Dear List Members,
Regading the discussion of the first millenium, I found a few extraordinary
statements in Andrew Gow's "Jewish Shock-Troops of the Apocalypse:
Antichrist and the End, 1200-1600, [Journal of Millennial Studies, Sprint
1998] http://www.mille.org/publications/summer98/agow.pdf ,
1) where in fn. 2 he writes that the Lollard theory that identified "the
papacy with the Antichrist was not merely a political move, but also a
fundamentally theological, Bible-centered exegesis."
Does he really mean this objectively, or is he saying that "to the Lollards
it was so"? Since if there was a scriptural basis, I find it amazing that
it would have taken 13th centuries for the Lollards to come along and find
it. And since no one had found it in 13 centuries, then I supposed it would
be reasonable to assume that they had a political motive, rather than a
2) where Gow holds that the identification of the Antichrist with the one
who many Jews would accept as their Christ as opposed to Jesus Christ was a
Medieval, largely anti-semitic invention (pp. 2-3). I guess he has never
read Scripture (John 5:43; Mt 24:24; 2 Thes 2:1ff.) or St. Chrysostom, St.
Augustine, St. Cyrill, who are hardly described as medievals.
3) Throughout he manifests an anachronistic reinterpretation of texts,
reading a classification of the discendents of Abraham based on their
religious beliefs concerning the Messiah as if it were simply a racial
category that had nothing to do with personal choices.
The texts he cites pp. 3-13, in as much as he quotes them, seem to agree
entirely that racial categories are not being used, but rather religious
categories; to read anti-semitism back into them is to be decidely
What value is there in attacking anti-semitism when it is your own
reinterpretation of texts which accuses authors of the distant past of the
prejudice of the last century?
It seems rather that the communication of the Patristic and Scholastic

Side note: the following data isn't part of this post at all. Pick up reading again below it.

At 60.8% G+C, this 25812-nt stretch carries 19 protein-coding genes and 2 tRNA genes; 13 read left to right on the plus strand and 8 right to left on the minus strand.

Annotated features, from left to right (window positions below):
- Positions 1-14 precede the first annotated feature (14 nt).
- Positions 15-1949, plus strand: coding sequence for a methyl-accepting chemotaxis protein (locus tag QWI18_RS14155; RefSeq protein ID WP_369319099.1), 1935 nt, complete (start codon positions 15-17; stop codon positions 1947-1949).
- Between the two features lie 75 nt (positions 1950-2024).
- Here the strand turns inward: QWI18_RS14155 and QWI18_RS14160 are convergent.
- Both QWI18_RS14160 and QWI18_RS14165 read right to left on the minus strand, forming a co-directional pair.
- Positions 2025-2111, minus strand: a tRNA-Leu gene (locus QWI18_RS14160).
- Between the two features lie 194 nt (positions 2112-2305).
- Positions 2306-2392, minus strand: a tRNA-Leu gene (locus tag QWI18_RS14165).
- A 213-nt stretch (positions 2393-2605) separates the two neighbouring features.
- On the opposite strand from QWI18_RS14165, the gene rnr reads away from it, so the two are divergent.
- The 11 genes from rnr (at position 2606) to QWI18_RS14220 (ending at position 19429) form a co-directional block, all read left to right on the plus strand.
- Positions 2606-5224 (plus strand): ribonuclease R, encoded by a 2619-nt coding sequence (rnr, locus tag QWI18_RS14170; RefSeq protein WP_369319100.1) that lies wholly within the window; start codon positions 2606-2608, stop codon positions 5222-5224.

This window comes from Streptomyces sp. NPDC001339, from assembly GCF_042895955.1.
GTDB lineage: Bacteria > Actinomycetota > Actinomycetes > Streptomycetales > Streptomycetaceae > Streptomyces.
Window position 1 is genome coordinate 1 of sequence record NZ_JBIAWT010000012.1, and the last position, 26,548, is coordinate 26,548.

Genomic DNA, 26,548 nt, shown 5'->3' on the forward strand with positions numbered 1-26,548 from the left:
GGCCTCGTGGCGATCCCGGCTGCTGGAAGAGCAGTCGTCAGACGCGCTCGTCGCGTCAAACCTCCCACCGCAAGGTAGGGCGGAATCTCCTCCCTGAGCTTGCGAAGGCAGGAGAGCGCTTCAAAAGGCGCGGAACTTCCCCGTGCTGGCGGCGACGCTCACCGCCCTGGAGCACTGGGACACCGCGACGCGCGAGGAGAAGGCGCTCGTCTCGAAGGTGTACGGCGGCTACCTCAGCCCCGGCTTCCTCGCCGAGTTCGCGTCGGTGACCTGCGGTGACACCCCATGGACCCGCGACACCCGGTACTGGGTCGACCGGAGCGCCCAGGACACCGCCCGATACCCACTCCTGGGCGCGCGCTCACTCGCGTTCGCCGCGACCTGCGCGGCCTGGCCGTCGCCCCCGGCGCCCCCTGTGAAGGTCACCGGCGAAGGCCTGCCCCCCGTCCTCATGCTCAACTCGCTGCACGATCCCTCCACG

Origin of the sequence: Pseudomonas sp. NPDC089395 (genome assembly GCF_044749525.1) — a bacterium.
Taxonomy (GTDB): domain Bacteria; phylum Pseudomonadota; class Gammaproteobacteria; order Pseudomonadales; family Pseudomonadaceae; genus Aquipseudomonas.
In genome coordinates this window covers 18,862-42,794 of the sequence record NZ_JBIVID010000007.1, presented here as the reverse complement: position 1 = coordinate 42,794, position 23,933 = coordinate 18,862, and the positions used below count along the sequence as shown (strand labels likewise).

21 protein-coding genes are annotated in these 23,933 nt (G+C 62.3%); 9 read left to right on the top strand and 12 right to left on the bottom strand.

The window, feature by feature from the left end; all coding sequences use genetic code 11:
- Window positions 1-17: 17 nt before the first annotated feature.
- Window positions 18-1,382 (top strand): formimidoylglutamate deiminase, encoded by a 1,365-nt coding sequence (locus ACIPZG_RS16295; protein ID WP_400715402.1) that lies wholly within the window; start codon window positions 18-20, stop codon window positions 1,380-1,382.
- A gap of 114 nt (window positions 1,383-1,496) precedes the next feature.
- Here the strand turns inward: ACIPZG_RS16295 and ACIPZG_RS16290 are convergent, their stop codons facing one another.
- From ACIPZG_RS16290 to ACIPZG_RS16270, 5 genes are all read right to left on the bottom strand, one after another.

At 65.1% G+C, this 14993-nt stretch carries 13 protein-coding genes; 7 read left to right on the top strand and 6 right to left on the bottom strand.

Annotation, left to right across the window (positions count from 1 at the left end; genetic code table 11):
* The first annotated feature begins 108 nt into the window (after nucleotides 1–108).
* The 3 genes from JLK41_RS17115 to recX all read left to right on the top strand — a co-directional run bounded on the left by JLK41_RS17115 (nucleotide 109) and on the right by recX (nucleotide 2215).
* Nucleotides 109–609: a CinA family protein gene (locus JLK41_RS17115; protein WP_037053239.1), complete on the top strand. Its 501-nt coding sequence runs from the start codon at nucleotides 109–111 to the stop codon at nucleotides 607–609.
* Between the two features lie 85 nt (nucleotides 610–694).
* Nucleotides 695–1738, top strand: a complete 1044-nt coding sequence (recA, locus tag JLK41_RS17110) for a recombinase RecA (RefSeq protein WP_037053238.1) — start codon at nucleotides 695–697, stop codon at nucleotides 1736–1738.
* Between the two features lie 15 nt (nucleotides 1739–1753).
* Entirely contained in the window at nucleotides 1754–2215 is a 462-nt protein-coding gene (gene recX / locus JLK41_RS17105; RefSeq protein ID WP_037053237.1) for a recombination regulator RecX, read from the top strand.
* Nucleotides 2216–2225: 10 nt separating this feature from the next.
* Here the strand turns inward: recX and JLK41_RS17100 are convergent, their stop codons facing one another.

traditions on the Antichrist into a popular form coincided with a
transformation of the quality of the relationship between the Antichrist
and the Jew in the Medieval mind. I think a study of the changing nature of
the identity of the Jew in the Western European popluar mind might have
more to do with the iconification of the role of Jews in Western society
and the reinterpretation of scriptural and patristic traditions on the
Antichrist and the Jew, than with a medieval invention of such a
relationship or a latent Christian anti-semitism. One must remember to the
medieval the context of the dominate Christian terminology, forged from a
classical and patristic experience, was a medieval one and not a classical
or patristic one, and that therefore there was an inherent preponderance to
understand patristic and even scholastic discussion in a medieval context
rather than one govern by the canons of strict Christian theology.
To the medieval the Jew was more a unique minority with a foreign culture
than a people which shared the same religious tradition from which their
own Christianity was based. Thus it was not surprising that they were
demonized in the popular mind, just as foreigners and minorities have
always been. With that, the discussions of the Antichrist and the role of
the Jews at the end of time in Christian theology were ripe targets for the
truly novel invention of anti-semitism as a racial hatred of the descendent
of Abraham, Isaac and Jacob.
Sincerely in Christ,
Br. Alexis Bugnolo
The Franciscan Archive
"A WWW Resource on St. Francis and Franciscanism"
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